One formative book for me was Ed Purcell's Electricity and Magnetism. Purcell was my early education in thinking like a physicist. It introduced me to thought experiments, simple models, and the usefulness of new mathematical tools. It's mathematically very clear, and physically insightful. The problems are extremely rich. It manages a huge deal of physics without much unnecessary computation. When I post replies to physics questions on this board, I sometimes wonder how Purcell would handle it - setting out the physical principles first, carrying out the calculations as clearly and succinctly as possible, and using physical insight for shortcuts and simplifications. I doubt I will ever live up to his model, though.

My entire freshman class read Purcell during second quarter. In conversation later, I heard over and over from people that after reading chapter 5, "The Fields Of Moving Charges", they were so awestruck by this 25-page illustrated introduction to relativistic E&M that when they finished, they stared at the wall for about ten minutes, then read the entire thing over again.

Also from the Berkeley physics series, Frank Crawford's Waves is charming, delving into many interesting wave phenomena with very nice explanations.

James Nearing's free book, Mathematical Methods for Physics on undergraduate math methods deserves more attention that it gets. It's clear, insightful, and packed with good problems.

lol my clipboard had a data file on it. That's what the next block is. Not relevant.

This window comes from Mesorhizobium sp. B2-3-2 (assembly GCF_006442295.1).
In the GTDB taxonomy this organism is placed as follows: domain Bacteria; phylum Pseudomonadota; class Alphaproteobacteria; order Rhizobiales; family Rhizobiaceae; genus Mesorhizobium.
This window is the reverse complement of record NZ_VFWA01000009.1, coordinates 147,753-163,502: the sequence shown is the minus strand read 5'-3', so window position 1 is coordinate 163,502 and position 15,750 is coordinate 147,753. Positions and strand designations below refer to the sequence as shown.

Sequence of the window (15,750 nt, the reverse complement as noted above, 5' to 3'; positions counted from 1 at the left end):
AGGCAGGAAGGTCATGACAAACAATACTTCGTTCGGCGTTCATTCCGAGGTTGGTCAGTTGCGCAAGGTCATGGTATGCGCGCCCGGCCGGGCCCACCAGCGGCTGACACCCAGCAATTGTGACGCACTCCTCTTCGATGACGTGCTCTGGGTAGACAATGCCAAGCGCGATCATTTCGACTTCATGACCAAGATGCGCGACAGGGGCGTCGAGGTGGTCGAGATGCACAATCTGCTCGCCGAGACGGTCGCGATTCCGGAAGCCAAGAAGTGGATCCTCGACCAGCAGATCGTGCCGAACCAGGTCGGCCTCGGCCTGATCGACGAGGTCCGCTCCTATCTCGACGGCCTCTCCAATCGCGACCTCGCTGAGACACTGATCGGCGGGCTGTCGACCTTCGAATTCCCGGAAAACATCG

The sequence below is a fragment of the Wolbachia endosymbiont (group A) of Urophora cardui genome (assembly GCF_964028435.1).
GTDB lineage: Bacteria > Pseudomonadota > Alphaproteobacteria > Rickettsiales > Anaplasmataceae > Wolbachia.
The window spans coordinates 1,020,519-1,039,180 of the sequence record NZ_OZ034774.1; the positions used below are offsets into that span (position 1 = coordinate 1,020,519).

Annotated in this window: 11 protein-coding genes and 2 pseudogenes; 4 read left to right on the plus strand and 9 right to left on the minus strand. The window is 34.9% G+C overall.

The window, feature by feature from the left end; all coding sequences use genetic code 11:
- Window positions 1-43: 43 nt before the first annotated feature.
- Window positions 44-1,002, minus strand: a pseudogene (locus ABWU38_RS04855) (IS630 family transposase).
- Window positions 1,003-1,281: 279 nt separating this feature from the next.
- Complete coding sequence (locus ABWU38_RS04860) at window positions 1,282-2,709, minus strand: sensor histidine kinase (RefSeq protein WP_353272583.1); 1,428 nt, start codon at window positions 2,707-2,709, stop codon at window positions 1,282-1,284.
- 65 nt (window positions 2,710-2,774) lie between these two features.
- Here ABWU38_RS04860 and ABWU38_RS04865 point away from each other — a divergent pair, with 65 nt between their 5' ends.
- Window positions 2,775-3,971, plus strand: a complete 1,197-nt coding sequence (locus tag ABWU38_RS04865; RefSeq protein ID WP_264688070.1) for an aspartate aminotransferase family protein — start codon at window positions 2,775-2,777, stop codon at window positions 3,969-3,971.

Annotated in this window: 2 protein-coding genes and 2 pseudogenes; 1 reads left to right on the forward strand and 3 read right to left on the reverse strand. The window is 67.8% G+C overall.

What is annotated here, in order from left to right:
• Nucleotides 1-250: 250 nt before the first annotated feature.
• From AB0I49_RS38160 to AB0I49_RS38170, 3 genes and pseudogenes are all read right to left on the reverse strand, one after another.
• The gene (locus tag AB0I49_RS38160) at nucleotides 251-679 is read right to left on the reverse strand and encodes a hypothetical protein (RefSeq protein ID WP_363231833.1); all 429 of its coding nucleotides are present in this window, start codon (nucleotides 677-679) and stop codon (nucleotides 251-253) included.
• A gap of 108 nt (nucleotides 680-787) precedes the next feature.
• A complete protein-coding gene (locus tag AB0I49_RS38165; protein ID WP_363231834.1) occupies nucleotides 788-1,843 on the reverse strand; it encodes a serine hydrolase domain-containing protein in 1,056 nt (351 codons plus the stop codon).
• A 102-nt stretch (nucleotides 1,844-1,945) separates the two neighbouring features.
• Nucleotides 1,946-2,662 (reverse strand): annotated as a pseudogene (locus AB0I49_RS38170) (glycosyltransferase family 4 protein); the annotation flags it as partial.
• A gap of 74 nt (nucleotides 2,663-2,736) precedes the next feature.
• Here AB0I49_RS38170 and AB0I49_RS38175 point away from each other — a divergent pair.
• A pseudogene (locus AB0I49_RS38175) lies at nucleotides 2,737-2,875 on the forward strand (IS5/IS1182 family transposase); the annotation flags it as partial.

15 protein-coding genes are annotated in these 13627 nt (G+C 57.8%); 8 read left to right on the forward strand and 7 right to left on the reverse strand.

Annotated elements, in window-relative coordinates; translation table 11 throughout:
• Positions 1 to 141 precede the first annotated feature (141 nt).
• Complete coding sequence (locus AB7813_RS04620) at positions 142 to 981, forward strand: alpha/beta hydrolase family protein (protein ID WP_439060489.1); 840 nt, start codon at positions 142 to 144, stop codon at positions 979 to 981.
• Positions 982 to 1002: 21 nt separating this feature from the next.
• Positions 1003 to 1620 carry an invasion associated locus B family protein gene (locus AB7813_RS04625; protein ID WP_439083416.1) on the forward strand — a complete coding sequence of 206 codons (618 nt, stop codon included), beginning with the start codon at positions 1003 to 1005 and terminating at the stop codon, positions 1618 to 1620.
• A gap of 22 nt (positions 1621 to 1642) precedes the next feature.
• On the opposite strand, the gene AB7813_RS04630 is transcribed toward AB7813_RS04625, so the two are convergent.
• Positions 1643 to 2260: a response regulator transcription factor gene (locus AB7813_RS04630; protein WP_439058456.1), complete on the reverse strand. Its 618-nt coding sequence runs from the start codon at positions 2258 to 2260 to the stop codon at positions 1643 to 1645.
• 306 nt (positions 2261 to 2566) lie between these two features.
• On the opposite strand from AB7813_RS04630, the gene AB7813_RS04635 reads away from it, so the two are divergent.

Purcell is a great book, and I second the bit about relativistic E+M. Here's an applet along those lines cco.caltech.edu/~phys1/java/phys1/MovingCharge/… –  j.c. Nov 18 '10 at 5:11
That app is fun! –  Mark Eichenlaub Nov 18 '10 at 6:20

The Old Man and the Sea by Ernest Hemingway

It is terribly important to recognize that stupendous effort does not always result in substantial gain.

Please post the author etc. in order to make this a serious reference. –  Gerben Sep 6 '11 at 14:35
@Gerben- :( You don't know who wrote The Old Man and the Sea?! It won a Nobel Prize... it's compared to Faulkner and Tolstoy... it's often considered one of the best English language novels of the last century... really??? –  AdamRedwine Sep 6 '11 at 14:55
I've heard of it but haven't read it definitely didn't think of it in this thread about physics books. Also, most people on this site have English as a second language! –  Gerben Sep 6 '11 at 15:47
Okay, understandable if English is not your first language. The question didn't specify physics books, it just said books. Reading only science books does not make for a good scientist in my opinion. –  AdamRedwine Sep 6 '11 at 16:39
@Gerben: English is not my first language but I made the effort of reading it, and I agree with Adam, this is actually worth reading for Physicists. Sadly it doesn't have a happy end, but then again, which Physics book / paper has one (as in "thus all problems in this field are finally solved")? –  Tobias Kienzler Jan 9 '12 at 8:22

Roger Penrose: The Road to Reality: A Complete Guide to the Laws of the Universe, before they start studying. If that doesn't discourage you you're up to the task.